Child Support Income, Alimony, and FHA Loans
That documentation may include court orders, receipts or other proof-of-payment. The lender will need to know the borrower’s specific monthly obligation in order to properly calculate the debt to income ratio.
This is a fairly straightforward process-after all, the borrower has a financial obligation in the same way paying credit cards, student loans, and other debts are handled month-to-month. But what about the FHA loan applicant who is the recipient of these payments?
FHA loan rules do include guidelines for the lender in cases where alimony, child support, and other court-ordered payments are to be counted as verified income. A potential FHA borrower receiving child support will be required to provide documentation of that income in order to be counted in the borrower’s debt-to-income ratio.
HUD 4000.1 advises the lender, “The Mortgagee must obtain a fully executed copy of the Borrower’s final divorce decree, legal separation agreement, court order, or voluntary payment agreement with documented receipt.”
The rules also include circumstances where the borrower has provided a legal divorce decree as proof of such payments.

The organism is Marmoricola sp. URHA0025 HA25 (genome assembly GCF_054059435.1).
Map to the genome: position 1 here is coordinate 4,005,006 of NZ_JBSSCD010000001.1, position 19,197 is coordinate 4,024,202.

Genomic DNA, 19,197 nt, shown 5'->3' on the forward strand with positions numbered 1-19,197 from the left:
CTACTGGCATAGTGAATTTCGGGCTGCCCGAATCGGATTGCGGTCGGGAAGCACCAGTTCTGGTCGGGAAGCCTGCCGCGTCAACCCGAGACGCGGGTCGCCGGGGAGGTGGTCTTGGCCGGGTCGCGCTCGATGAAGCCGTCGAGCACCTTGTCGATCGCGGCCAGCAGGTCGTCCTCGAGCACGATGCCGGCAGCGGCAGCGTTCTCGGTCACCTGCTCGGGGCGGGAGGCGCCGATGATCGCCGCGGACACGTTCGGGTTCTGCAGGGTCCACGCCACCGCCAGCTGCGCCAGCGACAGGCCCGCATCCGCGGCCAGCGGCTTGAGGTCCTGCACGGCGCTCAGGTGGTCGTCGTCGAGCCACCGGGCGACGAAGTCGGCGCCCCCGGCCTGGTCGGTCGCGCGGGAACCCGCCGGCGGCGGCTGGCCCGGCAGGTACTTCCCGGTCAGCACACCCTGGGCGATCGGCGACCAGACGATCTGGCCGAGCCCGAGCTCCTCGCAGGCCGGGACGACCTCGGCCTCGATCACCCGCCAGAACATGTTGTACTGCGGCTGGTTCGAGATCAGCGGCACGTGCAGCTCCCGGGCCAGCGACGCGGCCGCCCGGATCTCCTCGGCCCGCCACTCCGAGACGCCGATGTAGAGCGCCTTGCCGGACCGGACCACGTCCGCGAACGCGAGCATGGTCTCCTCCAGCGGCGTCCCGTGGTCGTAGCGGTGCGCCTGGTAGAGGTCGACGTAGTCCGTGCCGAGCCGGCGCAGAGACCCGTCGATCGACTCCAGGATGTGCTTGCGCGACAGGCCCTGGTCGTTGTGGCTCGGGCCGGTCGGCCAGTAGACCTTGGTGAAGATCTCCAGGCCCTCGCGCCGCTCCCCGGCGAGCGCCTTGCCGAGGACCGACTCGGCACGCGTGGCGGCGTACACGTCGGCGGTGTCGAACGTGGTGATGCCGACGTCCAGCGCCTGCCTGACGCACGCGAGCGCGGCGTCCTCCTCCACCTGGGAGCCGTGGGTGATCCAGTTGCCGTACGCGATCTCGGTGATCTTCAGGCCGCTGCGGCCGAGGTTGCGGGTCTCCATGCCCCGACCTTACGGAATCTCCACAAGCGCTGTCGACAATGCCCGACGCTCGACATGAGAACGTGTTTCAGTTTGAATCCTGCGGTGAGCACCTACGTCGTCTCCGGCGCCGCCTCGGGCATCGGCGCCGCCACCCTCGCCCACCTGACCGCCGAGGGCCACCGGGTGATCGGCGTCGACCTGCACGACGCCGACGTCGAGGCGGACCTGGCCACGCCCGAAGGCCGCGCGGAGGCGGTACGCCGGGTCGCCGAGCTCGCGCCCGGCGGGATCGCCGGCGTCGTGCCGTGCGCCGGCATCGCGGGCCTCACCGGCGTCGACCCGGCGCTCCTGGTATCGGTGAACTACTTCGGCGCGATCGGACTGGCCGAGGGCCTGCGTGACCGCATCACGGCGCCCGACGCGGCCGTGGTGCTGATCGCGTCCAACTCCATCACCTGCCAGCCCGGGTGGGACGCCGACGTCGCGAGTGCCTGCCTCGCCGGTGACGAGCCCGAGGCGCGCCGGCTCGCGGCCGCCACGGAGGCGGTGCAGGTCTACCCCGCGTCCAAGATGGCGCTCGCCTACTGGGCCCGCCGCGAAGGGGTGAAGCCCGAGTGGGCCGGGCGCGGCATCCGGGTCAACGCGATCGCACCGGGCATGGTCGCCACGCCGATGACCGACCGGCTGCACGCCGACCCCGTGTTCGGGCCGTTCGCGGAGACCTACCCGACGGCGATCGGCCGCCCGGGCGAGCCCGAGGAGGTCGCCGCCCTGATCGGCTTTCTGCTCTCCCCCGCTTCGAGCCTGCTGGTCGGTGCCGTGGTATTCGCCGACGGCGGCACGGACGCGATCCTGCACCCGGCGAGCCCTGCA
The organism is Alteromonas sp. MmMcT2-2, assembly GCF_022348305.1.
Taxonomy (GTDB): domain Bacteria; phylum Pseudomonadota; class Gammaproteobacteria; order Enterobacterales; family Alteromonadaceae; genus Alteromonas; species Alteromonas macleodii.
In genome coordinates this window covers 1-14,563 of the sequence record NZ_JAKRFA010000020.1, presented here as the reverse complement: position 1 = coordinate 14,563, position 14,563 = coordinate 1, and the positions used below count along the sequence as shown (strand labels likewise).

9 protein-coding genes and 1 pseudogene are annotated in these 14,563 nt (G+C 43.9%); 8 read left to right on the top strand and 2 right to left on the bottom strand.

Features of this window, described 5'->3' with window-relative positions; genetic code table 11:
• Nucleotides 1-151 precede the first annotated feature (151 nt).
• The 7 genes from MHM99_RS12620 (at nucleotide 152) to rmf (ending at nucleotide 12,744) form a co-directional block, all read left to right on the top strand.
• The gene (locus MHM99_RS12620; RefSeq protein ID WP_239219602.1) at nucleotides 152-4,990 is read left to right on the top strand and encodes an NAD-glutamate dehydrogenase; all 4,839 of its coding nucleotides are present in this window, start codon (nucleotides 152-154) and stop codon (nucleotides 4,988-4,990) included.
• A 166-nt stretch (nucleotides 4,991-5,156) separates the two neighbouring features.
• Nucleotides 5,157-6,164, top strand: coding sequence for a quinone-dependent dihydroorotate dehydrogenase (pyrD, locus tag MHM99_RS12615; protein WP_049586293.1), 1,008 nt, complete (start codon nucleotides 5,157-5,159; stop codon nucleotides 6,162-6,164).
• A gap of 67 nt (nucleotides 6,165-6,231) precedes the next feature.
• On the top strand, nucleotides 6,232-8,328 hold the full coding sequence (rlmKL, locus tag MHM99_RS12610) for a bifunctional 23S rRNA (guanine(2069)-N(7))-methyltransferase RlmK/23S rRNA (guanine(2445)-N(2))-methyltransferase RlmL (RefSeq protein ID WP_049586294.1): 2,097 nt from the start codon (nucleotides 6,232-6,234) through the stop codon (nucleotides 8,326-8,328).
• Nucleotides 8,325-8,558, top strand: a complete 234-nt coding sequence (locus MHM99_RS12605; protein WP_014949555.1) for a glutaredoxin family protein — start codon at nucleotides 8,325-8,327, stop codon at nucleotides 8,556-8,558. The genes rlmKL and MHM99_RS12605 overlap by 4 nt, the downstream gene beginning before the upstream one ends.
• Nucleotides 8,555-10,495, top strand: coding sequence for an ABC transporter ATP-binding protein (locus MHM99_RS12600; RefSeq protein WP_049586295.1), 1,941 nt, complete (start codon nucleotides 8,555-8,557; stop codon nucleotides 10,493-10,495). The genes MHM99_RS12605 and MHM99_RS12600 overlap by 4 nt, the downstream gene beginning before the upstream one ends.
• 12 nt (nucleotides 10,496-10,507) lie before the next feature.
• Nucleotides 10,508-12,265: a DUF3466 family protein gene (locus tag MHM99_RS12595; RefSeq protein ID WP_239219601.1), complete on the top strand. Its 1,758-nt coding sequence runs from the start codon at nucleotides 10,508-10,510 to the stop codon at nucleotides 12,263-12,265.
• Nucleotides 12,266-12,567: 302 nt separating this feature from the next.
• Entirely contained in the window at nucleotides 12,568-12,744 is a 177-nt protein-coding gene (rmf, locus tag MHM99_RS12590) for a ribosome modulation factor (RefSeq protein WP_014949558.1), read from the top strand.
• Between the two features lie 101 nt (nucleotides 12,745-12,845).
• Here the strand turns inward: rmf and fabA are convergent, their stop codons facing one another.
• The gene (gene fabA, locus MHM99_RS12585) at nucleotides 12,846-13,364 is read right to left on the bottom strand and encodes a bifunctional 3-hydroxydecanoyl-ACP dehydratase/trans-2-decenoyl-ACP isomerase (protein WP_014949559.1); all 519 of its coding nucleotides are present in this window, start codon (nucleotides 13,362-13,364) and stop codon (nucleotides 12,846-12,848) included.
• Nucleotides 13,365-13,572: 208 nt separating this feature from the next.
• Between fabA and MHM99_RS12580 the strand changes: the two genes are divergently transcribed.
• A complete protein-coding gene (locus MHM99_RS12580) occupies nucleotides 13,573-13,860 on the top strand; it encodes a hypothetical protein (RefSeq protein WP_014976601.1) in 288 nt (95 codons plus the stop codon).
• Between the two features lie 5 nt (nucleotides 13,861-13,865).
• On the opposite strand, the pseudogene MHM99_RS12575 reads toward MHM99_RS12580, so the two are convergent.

“When using a final divorce decree, legal separation agreement or court order, the Mortgagee must obtain evidence of receipt using deposits on bank statements; canceled checks; or documentation from the child support agency for the most recent three months that supports the amount used in qualifying. The Mortgagee must document the voluntary payment agreement with 12 months of cancelled checks, deposit slips, or tax returns.”
FHA loan rules state that the borrower is required to provide evidence that “the claimed income will continue for at least three years. The Mortgagee may use the front and pertinent pages of the divorce decree/settlement agreement and/or court order showing the financial details.”
The lender must determine that the payments are indeed stable, reliable, and likely to continue. Informal arrangements or those that have no clear “paper trail” may be more difficult for the lender to verify and may not be counted towards the debt to income ratio, depending on circumstances. That’s why it is best that potential borrowers do as much as possible to establish a record of such payments in advance of the loan application.
Stay Informed About Your Mortgage Closing Costs
Disclosures Give Transparency to Borrowers
Putting Money Into Your Escrow Account
Do you know what's on your credit report?
Learn what your score means.